Disease prediction in the at-risk mental state for psychosis using neuroanatomical biomarkers: Results from the fepsy study

Nikolaos Koutsouleris*, Stefan Borgwardt, Eva M. Meisenzahl, Ronald Bottlender, Hans Jürgen Möller, Anita Riecher-Rössler

*Corresponding author for this work
110 Citations (Scopus)


Background: Reliable prognostic biomarkers are needed for the early recognition of psychosis. Recently, multivariate machine learning methods have demonstrated the feasibility to predict illness onset in clinically defined at-risk individuals using structural magnetic resonance imaging (MRI) data. However, it remains unclear whether these findings could be replicated in independent populations. Methods: We evaluated the performance of an MRI-based classification system in predicting disease conversion in at-risk individuals recruited within the prospective FePsy (Früherkennung von Psychosen) study at the University of Basel, Switzerland. Pairwise and multigroup biomarkers were constructed using the MRI data of 22 healthy volunteers, 16/21 at-risk subjects with/without a subsequent disease conversion. Diagnostic performance was measured in unseen test cases using repeated nested cross-validation. Results: The classification accuracies in the "healthy controls (HCs) vs converters," "HCs vs nonconverters," and "converters vs nonconverters" analyses were 92.3%, 66.9%, and 84.2%, respectively. A positive likelihood ratio of 6.5 in the converters vs nonconverters analysis indicated a 40% increase in diagnostic certainty by applying the biomarker to an at-risk population with a transition rate of 43%. The neuroanatomical decision functions underlying these results particularly involved the prefrontal perisylvian and subcortical brain structures. Conclusions: Our findings suggest that the early prediction of psychosis may be reliably enhanced using neuroanatomical pattern recognition operating at the single-subject level. These MRI-based biomarkers may have the potential to identify individuals at the highest risk of developing psychosis, and thus may promote informed clinical strategies aiming at preventing the full manifestation of the disease.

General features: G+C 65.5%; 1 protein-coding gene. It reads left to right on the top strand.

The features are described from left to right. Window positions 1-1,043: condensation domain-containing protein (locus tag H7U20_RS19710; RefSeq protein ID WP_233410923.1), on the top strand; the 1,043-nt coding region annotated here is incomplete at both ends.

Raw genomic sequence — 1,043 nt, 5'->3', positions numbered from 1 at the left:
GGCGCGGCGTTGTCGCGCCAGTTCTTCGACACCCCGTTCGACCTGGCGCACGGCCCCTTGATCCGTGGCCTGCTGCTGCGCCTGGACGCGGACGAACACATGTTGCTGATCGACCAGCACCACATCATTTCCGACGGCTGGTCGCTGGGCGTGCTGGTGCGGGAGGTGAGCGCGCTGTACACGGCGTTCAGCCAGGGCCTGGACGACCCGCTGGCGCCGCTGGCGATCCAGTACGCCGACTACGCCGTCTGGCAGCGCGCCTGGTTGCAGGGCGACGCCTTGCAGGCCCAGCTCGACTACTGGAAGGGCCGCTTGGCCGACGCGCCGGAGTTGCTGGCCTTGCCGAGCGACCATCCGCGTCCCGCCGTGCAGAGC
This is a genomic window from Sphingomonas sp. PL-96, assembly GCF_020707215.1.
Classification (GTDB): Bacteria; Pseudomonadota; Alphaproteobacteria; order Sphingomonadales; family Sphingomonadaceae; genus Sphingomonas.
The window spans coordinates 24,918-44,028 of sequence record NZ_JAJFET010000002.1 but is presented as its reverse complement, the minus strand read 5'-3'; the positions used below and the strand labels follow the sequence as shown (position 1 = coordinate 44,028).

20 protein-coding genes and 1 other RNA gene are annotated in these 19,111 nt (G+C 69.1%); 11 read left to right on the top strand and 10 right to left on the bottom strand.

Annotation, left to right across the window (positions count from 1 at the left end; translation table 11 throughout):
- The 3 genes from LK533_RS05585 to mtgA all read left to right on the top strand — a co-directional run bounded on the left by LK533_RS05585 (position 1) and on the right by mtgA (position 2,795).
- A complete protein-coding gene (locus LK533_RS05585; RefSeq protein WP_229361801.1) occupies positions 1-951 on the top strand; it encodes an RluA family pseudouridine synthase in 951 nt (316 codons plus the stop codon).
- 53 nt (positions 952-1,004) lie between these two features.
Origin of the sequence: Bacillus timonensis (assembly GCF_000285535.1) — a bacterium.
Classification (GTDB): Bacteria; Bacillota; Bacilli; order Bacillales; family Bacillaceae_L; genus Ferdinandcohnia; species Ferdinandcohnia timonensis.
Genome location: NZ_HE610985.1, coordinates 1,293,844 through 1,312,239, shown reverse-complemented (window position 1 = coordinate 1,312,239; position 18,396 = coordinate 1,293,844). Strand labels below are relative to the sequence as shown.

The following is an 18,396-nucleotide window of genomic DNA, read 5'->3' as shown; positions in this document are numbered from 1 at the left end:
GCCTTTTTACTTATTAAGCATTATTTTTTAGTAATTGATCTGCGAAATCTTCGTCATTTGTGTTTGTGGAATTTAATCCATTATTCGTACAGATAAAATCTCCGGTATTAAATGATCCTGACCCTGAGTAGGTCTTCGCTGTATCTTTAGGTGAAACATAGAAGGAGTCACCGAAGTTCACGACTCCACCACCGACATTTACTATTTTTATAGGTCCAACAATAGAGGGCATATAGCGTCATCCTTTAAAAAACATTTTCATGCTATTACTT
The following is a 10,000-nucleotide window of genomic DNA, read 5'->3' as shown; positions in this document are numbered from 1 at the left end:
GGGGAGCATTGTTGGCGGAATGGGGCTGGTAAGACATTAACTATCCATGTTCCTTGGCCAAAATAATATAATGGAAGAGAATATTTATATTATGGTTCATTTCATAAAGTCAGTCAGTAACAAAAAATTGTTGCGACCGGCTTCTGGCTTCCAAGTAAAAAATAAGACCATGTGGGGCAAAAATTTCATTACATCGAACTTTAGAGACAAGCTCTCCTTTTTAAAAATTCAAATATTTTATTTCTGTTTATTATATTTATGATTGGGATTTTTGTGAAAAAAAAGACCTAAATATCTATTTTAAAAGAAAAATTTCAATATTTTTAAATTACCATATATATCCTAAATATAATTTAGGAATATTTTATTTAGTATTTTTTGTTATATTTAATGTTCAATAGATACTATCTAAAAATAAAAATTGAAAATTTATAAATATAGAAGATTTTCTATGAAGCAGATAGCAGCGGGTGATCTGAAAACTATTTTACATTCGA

Original languageEnglish
JournalSchizophrenia bulletin
Issue number6
Pages (from-to)1234-1246
Number of pages13
Publication statusPublished - 11.2012


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